OpenMS  3.0.0
Coding Conventions

Use the following code conventions when contributing to OpenMS.

OpenMS uses coding conventions that are automatically checked using cpplint (/src/tests/coding/cpplint.py). You can find a configuration file for the CLion IDE here. You can import it by selecting Preferences > Code Style > Manage.

Formatting and style

The following section focuses on formatting and style.

Indentation

Use two spaces to indent. Tabulators in string literals should use the escape character \t.

Spaces

Use spaces after built-in key words (e.g. for, if, else, etc.), and before and after binary mathematical operators.

Line endings

Native line endings should be allowed on each platform. This is desirable as Visual Studio for example will always insert CRLF even if the file is LF only, leading to a mixed line ending style for this file. Native eol style avoids this problem.

Bracket placements

Matching pairs of opening and closing curly braces should be set to the same column. See the following example:

while (continue == true)
{
for (int i = 0; i < 10; i++)
{
...
}
if (x < 7)
{
....
}
}

The main reason for this rule is to avoid constructions like:

if (isValid(a))
error = 0;
return 0;

that might later be changed to something like:

if (isValid(a))
error = 0;
return 0;

Use braces around a block even if you use only single line. Single line constructs for trivial tests like:

if (test) continue;

are allowed.

One exception is several if/else statements, which can be written as:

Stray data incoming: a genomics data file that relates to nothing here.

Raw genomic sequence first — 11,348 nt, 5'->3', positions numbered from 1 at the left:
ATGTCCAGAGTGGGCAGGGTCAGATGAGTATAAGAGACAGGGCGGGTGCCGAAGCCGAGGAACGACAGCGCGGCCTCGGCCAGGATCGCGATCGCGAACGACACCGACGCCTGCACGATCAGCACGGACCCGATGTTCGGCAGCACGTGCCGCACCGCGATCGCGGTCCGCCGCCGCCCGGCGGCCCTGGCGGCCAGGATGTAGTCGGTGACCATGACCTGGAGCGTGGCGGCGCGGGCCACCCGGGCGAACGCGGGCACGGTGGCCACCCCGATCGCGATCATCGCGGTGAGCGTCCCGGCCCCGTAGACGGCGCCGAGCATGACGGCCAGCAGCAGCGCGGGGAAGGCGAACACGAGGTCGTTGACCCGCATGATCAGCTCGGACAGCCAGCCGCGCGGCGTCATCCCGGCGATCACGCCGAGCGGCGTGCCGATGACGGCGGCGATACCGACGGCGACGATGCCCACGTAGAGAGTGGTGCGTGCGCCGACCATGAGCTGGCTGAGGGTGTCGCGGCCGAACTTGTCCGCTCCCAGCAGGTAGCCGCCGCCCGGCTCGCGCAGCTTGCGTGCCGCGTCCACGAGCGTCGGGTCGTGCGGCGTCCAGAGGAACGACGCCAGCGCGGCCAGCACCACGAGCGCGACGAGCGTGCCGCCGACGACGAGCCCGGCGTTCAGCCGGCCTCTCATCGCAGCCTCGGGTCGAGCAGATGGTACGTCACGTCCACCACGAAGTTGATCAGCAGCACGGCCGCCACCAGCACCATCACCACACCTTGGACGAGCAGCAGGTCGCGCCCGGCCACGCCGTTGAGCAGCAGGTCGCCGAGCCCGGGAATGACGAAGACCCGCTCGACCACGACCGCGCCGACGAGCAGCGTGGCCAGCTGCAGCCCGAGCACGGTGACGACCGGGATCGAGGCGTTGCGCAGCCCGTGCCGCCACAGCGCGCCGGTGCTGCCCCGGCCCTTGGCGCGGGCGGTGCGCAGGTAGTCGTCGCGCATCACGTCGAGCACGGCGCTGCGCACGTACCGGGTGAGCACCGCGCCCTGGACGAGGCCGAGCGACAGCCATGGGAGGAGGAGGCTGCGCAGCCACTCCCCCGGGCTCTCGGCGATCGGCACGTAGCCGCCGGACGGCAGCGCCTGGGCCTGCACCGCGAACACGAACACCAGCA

if (cond1)
{
...
}
else if (cond2)
{
...
}
else if (cond3)
{
...
}
else
{
...
}

This is safe because the first statement in each else branch is used, which is itself braced by the if branch.

Naming conventions

The following section describes the naming conventions followed by OpenMS developers.

Reserved words

Reserved words of the C++ language and symbols defined e.g. in the STL or in the standard C library must not be used as names for classes or class members. Examples include but are not limited to: set, map, exp and log.

File names

Header files and source files should have the same name as the classes they contain. Source files end in .cpp, while header files end in .h. File names should be capitalised exactly as the class they contain (see below). Each header/source file should contain one class only, although exceptions are possible for light-weight classes.

Underscores

The usage of underscores in names has two different meanings: A trailing "_" at the end indicates that something is protected or private to a class. Apart from that, different parts of a name are sometimes separated by an underscore, and sometimes separated by capital letters.

Note
According to the C++ standard, names that start with an underscore are reserved for internal purposes of the language and its standard library, so you should never use them.

Classes/Types/Namespaces

Class names and type names always start with a capital letter. Different parts of the name are separated by capital letters at the beginning of the word. No underscores are allowed in type names and class names, except for the names of protected types and classes in classes, which are suffixed by an underscore. The same conventions apply for namespaces.

Here is an example of some classes written using the conventions described above: